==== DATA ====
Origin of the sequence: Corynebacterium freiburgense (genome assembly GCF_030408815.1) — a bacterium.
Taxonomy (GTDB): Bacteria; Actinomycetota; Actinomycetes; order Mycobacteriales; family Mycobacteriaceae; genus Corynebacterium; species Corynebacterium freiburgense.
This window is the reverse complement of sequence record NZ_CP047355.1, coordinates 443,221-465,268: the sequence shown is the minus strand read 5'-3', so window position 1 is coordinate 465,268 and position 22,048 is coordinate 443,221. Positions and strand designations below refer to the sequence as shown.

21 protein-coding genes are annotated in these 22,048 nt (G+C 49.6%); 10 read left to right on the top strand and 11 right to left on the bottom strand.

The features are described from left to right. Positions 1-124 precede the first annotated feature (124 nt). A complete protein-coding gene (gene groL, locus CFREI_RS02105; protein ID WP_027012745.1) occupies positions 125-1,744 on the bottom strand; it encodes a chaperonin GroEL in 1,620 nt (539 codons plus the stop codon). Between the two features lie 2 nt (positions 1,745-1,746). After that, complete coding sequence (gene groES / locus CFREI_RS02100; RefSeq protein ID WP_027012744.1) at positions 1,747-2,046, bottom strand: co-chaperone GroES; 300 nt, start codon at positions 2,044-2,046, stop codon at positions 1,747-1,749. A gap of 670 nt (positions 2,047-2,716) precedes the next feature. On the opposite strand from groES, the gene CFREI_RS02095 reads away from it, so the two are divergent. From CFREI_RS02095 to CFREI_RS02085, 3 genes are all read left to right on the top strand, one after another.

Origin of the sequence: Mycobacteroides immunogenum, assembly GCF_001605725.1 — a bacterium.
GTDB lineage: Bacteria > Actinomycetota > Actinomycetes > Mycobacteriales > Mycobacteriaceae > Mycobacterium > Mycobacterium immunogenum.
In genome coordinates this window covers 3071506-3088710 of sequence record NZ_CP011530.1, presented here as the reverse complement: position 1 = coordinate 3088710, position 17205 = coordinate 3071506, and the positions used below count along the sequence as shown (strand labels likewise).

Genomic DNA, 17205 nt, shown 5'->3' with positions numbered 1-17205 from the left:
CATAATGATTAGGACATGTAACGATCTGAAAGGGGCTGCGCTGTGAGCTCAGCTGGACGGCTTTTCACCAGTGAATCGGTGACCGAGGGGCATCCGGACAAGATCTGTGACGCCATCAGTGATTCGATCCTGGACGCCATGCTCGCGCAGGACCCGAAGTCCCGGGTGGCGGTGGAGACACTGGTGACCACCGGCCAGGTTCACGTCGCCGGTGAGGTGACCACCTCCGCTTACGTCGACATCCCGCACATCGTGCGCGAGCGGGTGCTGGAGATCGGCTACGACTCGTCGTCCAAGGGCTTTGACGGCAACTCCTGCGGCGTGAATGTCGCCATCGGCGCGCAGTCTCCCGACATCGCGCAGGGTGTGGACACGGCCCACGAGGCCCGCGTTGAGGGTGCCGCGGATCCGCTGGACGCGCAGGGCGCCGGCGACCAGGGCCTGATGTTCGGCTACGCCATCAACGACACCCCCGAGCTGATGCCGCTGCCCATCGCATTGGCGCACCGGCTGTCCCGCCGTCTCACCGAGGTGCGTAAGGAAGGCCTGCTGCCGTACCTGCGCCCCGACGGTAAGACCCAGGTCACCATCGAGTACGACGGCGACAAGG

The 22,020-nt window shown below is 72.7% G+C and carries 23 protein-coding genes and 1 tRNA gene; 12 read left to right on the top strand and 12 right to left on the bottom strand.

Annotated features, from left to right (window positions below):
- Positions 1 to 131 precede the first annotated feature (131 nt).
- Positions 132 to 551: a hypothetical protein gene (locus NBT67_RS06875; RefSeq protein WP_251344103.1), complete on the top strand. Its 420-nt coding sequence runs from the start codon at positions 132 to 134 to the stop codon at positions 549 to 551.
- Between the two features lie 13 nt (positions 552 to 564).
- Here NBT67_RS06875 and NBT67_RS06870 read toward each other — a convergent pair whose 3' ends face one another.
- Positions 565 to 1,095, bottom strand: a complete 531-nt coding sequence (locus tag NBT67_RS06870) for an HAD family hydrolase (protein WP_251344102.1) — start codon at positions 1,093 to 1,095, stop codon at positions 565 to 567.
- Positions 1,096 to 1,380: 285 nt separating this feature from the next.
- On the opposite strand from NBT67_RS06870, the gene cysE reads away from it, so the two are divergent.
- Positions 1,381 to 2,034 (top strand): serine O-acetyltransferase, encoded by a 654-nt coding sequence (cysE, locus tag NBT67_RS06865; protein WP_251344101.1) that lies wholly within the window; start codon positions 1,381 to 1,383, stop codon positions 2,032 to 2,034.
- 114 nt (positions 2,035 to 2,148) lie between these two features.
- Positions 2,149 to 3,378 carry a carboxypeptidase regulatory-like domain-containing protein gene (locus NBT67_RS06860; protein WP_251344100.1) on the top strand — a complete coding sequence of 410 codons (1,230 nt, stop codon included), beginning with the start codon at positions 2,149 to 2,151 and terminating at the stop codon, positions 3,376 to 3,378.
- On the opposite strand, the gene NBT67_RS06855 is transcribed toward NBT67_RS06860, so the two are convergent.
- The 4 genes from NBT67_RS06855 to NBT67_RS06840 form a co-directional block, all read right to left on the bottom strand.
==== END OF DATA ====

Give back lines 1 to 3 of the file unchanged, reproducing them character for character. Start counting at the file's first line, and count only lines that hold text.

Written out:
Origin of the sequence: Corynebacterium freiburgense (genome assembly GCF_030408815.1) — a bacterium.
Taxonomy (GTDB): Bacteria; Actinomycetota; Actinomycetes; order Mycobacteriales; family Mycobacteriaceae; genus Corynebacterium; species Corynebacterium freiburgense.
This window is the reverse complement of sequence record NZ_CP047355.1, coordinates 443,221-465,268: the sequence shown is the minus strand read 5'-3', so window position 1 is coordinate 465,268 and position 22,048 is coordinate 443,221. Positions and strand designations below refer to the sequence as shown.